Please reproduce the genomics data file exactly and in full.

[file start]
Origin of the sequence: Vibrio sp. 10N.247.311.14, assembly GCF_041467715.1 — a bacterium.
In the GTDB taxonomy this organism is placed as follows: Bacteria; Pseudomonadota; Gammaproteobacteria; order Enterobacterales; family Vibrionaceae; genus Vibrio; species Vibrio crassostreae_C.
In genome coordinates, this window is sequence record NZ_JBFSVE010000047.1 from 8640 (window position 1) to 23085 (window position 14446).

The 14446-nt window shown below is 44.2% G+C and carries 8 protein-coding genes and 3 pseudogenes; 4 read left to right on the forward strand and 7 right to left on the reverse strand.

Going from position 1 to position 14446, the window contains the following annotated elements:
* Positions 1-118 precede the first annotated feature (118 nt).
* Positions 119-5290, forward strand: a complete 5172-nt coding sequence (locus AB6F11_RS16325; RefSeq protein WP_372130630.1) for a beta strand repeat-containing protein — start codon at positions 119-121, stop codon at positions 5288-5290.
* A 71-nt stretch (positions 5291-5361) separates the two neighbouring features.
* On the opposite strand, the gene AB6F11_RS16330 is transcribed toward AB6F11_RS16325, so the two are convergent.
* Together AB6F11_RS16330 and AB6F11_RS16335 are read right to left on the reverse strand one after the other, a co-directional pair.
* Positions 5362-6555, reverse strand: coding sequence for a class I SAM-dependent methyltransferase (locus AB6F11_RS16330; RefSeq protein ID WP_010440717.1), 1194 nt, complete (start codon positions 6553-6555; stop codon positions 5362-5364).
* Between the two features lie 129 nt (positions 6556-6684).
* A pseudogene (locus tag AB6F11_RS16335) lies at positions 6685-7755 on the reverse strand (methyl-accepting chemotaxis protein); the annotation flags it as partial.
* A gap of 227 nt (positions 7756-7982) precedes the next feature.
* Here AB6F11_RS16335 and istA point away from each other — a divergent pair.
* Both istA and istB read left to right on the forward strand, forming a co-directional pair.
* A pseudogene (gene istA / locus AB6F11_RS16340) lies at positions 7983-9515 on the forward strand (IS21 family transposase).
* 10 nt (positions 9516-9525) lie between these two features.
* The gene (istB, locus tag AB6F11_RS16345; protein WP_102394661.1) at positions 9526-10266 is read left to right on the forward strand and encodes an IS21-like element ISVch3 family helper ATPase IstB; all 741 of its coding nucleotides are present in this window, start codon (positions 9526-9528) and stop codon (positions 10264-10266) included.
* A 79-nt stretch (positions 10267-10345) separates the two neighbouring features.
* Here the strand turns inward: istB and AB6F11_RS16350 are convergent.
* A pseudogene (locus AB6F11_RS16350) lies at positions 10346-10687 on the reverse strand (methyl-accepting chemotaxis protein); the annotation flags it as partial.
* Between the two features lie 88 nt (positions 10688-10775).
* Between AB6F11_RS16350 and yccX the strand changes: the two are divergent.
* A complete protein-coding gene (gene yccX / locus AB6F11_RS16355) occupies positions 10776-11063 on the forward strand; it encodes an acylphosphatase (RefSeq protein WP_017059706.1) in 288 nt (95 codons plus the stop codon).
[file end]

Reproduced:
Origin of the sequence: Vibrio sp. 10N.247.311.14, assembly GCF_041467715.1 — a bacterium.
In the GTDB taxonomy this organism is placed as follows: Bacteria; Pseudomonadota; Gammaproteobacteria; order Enterobacterales; family Vibrionaceae; genus Vibrio; species Vibrio crassostreae_C.
In genome coordinates, this window is sequence record NZ_JBFSVE010000047.1 from 8640 (window position 1) to 23085 (window position 14446).

The 14446-nt window shown below is 44.2% G+C and carries 8 protein-coding genes and 3 pseudogenes; 4 read left to right on the forward strand and 7 right to left on the reverse strand.

Going from position 1 to position 14446, the window contains the following annotated elements:
* Positions 1-118 precede the first annotated feature (118 nt).
* Positions 119-5290, forward strand: a complete 5172-nt coding sequence (locus AB6F11_RS16325; RefSeq protein WP_372130630.1) for a beta strand repeat-containing protein — start codon at positions 119-121, stop codon at positions 5288-5290.
* A 71-nt stretch (positions 5291-5361) separates the two neighbouring features.
* On the opposite strand, the gene AB6F11_RS16330 is transcribed toward AB6F11_RS16325, so the two are convergent.
* Together AB6F11_RS16330 and AB6F11_RS16335 are read right to left on the reverse strand one after the other, a co-directional pair.
* Positions 5362-6555, reverse strand: coding sequence for a class I SAM-dependent methyltransferase (locus AB6F11_RS16330; RefSeq protein ID WP_010440717.1), 1194 nt, complete (start codon positions 6553-6555; stop codon positions 5362-5364).
* Between the two features lie 129 nt (positions 6556-6684).
* A pseudogene (locus tag AB6F11_RS16335) lies at positions 6685-7755 on the reverse strand (methyl-accepting chemotaxis protein); the annotation flags it as partial.
* A gap of 227 nt (positions 7756-7982) precedes the next feature.
* Here AB6F11_RS16335 and istA point away from each other — a divergent pair.
* Both istA and istB read left to right on the forward strand, forming a co-directional pair.
* A pseudogene (gene istA / locus AB6F11_RS16340) lies at positions 7983-9515 on the forward strand (IS21 family transposase).
* 10 nt (positions 9516-9525) lie between these two features.
* The gene (istB, locus tag AB6F11_RS16345; protein WP_102394661.1) at positions 9526-10266 is read left to right on the forward strand and encodes an IS21-like element ISVch3 family helper ATPase IstB; all 741 of its coding nucleotides are present in this window, start codon (positions 9526-9528) and stop codon (positions 10264-10266) included.
* A 79-nt stretch (positions 10267-10345) separates the two neighbouring features.
* Here the strand turns inward: istB and AB6F11_RS16350 are convergent.
* A pseudogene (locus AB6F11_RS16350) lies at positions 10346-10687 on the reverse strand (methyl-accepting chemotaxis protein); the annotation flags it as partial.
* Between the two features lie 88 nt (positions 10688-10775).
* Between AB6F11_RS16350 and yccX the strand changes: the two are divergent.
* A complete protein-coding gene (gene yccX / locus AB6F11_RS16355) occupies positions 10776-11063 on the forward strand; it encodes an acylphosphatase (RefSeq protein WP_017059706.1) in 288 nt (95 codons plus the stop codon).